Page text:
Netflix deal makes Harry a Hollywood icon
Are they hypocrites? The Duke and Duchess of Sussex are set to become TV stars after signing a multi-year Netflix deal, six months after saying they wanted to stay out of the spotlight.
“My friends warned me: the British tabloids will destroy your life.”
These were the words of Meghan Markle last year. Speaking to a television crew under the soft light of a fading African sun, she seemed to be holding back tears.
The emotional interview, broadcast in October 2019, foreshadowed a stunning chain of events.
In January, the Duke and Duchess of Sussex announced they were stepping down as “senior” members of the Royal Family. Then they boarded a plane and headed straight to a distant Canadian island far away from the prying eyes of the world’s press. The move — dubbed Megxit by the media —was so sudden it shocked even the Queen.
Now, just over six months later, their plan seems to be falling apart. The couple has moved from relative anonymity in Canada to California, home of the paparazzi.
And on Wednesday, they were back in the public eye once more when they announced a multi-year deal with Netflix to create dozens of new documentaries, feature films, scripted shows and even children’s television.
In a statement, the Duke and Duchess said: “Our focus will be on creating content that informs but also gives hope. Our lives, both independent of each other, and as a couple, have allowed us to understand the power of the human spirit: of courage, resilience, and the need for connection.”
For avid Royal watchers, this latest announcement is unlikely to be a surprise. Harry has already appeared in Rising Phoenix, a Netflix documentary about the Paralympic Games, while Meghan narrated a film about elephants for rival Disney.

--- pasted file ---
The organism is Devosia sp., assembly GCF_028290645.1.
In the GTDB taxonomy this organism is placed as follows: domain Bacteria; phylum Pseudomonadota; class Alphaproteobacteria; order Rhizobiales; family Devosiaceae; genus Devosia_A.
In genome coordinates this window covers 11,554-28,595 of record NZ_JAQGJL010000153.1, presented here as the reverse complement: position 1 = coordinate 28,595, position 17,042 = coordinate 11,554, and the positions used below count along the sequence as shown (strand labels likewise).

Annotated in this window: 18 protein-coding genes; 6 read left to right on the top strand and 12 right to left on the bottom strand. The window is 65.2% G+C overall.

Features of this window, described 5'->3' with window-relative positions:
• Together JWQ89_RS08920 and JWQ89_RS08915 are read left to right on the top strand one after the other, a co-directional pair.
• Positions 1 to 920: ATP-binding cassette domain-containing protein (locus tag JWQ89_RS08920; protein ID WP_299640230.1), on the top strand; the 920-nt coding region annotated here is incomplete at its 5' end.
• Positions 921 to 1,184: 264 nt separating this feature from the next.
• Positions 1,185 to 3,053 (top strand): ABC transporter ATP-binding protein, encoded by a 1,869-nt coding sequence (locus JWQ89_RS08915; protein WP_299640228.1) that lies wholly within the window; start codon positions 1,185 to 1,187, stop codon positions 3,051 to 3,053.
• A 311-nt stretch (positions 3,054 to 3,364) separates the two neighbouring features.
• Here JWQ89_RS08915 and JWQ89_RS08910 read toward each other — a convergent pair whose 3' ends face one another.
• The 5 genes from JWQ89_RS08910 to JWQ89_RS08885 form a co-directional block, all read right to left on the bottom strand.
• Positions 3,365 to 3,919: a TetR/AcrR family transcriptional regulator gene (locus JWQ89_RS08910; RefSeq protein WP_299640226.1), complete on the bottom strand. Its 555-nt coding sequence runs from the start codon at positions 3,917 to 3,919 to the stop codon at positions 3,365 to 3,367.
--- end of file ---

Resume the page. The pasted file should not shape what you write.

The pair are just the latest in a string of celebrity couples to jump on the Netflix bandwagon. In 2018, Barack and Michelle Obama signed an almost identical deal with Netflix. The contract was seen as a big win for the streaming giant: the Obamas’ first film, American Factory, went on to win an Oscar.
The Sussexes are even signed up to the same agency as the Obamas to give speeches for up to $1 million each on topics such as mental health and grieving.
But there are some key differences between the two couples. Obama, as a politician, has always welcomed media attention. The Sussexes, however, have shunned it.
The pair have long had a tumultuous relationship with the press: they are suing newspapers for invading their privacy both in the UK and the USA.
For the couple, the advantages of the deal are obvious. Neither Harry, a former British Army captain, nor Meghan, an actress, have any production experience. Yet as documentary makers, they will finally have the chance to tell — rather than to be — the story.
Now some critics are outraged by the Duke and Duchess’s decision to sign a multimillion-dollar deal with media giant Netflix while simultaneously pursuing legal action against newspapers and photographers.
So, are they hypocrites?
King and Queen (of Hollywood)?
Definitely, say some. The Sussexes should not be able to criticise the media one day, then collaborate with it on the next. The couple chose to leave England — and the Royal Family — to escape their celebrity status. If they are as committed to privacy as they say, it simply does not make sense for them to enter the world of Hollywood show business.